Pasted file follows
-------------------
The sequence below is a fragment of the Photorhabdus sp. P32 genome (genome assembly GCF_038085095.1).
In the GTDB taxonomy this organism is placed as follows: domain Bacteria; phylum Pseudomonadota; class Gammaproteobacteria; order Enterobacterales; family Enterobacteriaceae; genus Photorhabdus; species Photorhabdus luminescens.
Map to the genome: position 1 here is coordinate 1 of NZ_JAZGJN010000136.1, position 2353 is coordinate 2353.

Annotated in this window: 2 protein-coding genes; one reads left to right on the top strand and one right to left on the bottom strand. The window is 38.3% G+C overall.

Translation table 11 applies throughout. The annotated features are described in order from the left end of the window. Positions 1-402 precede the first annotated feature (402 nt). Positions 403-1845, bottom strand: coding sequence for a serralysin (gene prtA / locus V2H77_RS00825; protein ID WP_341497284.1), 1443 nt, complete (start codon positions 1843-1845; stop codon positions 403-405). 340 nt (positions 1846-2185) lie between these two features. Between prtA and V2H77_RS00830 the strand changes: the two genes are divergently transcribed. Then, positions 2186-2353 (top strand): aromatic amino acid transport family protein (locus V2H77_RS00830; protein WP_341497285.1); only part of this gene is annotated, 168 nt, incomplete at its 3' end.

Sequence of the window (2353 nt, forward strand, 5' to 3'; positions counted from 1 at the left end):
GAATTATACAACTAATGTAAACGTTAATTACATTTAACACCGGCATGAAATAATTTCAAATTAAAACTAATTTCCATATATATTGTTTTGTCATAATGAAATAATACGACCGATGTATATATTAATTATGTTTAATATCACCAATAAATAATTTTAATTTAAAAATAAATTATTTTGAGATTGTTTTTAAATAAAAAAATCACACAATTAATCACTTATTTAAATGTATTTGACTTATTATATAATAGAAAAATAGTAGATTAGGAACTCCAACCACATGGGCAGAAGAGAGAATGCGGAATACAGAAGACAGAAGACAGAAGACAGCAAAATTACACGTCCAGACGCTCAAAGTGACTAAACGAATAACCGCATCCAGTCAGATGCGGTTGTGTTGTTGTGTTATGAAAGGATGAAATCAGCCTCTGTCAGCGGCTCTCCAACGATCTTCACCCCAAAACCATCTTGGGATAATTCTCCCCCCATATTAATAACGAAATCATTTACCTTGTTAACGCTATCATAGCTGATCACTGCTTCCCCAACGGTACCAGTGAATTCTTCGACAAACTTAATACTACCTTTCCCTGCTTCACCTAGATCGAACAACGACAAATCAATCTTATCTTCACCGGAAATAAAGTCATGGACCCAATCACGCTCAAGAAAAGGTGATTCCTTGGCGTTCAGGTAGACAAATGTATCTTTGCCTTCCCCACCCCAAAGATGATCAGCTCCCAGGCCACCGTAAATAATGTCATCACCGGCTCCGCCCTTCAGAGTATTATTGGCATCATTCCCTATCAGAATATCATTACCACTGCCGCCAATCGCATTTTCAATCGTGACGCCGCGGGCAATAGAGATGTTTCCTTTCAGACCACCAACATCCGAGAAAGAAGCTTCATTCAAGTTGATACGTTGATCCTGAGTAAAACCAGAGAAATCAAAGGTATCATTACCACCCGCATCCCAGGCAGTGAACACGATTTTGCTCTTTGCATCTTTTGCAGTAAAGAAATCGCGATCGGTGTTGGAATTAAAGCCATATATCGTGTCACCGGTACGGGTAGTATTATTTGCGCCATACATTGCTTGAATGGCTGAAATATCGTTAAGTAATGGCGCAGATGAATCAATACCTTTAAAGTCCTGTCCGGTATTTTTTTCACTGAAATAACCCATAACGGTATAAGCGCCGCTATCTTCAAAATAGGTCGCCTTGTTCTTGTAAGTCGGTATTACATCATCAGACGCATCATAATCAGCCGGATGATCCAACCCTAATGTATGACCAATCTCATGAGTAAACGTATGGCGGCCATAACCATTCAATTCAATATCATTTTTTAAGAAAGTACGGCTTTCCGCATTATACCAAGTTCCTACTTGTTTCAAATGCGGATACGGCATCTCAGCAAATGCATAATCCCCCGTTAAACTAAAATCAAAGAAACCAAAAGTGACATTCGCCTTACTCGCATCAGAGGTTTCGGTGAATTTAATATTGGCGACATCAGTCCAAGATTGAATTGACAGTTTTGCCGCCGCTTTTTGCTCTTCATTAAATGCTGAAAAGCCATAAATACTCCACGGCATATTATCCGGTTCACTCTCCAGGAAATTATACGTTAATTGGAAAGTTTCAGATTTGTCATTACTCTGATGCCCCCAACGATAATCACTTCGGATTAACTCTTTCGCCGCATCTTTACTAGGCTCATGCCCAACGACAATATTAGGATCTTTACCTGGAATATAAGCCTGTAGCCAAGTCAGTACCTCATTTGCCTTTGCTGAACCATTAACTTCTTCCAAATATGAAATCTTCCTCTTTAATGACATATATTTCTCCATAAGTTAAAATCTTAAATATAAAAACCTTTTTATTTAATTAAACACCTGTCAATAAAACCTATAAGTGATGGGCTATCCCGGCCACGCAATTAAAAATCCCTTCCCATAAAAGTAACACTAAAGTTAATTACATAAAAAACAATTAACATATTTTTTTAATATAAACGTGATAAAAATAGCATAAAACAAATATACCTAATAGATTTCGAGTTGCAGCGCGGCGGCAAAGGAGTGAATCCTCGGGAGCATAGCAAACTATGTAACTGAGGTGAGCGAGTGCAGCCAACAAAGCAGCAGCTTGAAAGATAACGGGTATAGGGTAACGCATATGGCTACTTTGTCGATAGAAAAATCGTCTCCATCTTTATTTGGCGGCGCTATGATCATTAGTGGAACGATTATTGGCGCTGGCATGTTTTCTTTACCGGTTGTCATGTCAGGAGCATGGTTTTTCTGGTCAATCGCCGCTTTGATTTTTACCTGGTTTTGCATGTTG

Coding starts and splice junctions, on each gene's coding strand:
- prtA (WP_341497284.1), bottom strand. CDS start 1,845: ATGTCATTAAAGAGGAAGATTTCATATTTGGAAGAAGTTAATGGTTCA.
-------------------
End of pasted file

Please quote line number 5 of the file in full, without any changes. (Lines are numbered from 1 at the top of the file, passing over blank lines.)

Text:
Translation table 11 applies throughout. The annotated features are described in order from the left end of the window. Positions 1-402 precede the first annotated feature (402 nt). Positions 403-1845, bottom strand: coding sequence for a serralysin (gene prtA / locus V2H77_RS00825; protein ID WP_341497284.1), 1443 nt, complete (start codon positions 1843-1845; stop codon positions 403-405). 340 nt (positions 1846-2185) lie between these two features. Between prtA and V2H77_RS00830 the strand changes: the two genes are divergently transcribed. Then, positions 2186-2353 (top strand): aromatic amino acid transport family protein (locus V2H77_RS00830; protein WP_341497285.1); only part of this gene is annotated, 168 nt, incomplete at its 3' end.